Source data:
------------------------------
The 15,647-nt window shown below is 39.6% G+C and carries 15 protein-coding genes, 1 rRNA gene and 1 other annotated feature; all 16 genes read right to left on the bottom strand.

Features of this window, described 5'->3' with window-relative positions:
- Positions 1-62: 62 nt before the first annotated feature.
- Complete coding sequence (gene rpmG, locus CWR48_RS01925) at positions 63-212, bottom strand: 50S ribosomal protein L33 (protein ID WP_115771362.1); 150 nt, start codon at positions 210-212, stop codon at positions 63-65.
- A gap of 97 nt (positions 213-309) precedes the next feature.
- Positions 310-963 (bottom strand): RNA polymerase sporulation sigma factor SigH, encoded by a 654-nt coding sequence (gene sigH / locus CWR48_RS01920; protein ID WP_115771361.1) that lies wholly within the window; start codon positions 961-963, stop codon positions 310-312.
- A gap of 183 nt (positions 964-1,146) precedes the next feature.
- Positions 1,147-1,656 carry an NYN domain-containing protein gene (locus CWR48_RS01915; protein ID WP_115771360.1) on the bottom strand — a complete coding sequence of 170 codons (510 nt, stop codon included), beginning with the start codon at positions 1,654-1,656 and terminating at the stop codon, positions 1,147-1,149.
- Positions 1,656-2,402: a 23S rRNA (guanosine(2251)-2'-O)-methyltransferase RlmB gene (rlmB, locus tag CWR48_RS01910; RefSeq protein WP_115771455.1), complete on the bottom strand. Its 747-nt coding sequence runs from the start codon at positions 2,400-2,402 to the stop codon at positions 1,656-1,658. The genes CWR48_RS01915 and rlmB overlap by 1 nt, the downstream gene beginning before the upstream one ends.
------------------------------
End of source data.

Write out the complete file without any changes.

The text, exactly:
The 15,647-nt window shown below is 39.6% G+C and carries 15 protein-coding genes, 1 rRNA gene and 1 other annotated feature; all 16 genes read right to left on the bottom strand.

Features of this window, described 5'->3' with window-relative positions:
- Positions 1-62: 62 nt before the first annotated feature.
- Complete coding sequence (gene rpmG, locus CWR48_RS01925) at positions 63-212, bottom strand: 50S ribosomal protein L33 (protein ID WP_115771362.1); 150 nt, start codon at positions 210-212, stop codon at positions 63-65.
- A gap of 97 nt (positions 213-309) precedes the next feature.
- Positions 310-963 (bottom strand): RNA polymerase sporulation sigma factor SigH, encoded by a 654-nt coding sequence (gene sigH / locus CWR48_RS01920; protein ID WP_115771361.1) that lies wholly within the window; start codon positions 961-963, stop codon positions 310-312.
- A gap of 183 nt (positions 964-1,146) precedes the next feature.
- Positions 1,147-1,656 carry an NYN domain-containing protein gene (locus CWR48_RS01915; protein ID WP_115771360.1) on the bottom strand — a complete coding sequence of 170 codons (510 nt, stop codon included), beginning with the start codon at positions 1,654-1,656 and terminating at the stop codon, positions 1,147-1,149.
- Positions 1,656-2,402: a 23S rRNA (guanosine(2251)-2'-O)-methyltransferase RlmB gene (rlmB, locus tag CWR48_RS01910; RefSeq protein WP_115771455.1), complete on the bottom strand. Its 747-nt coding sequence runs from the start codon at positions 2,400-2,402 to the stop codon at positions 1,656-1,658. The genes CWR48_RS01915 and rlmB overlap by 1 nt, the downstream gene beginning before the upstream one ends.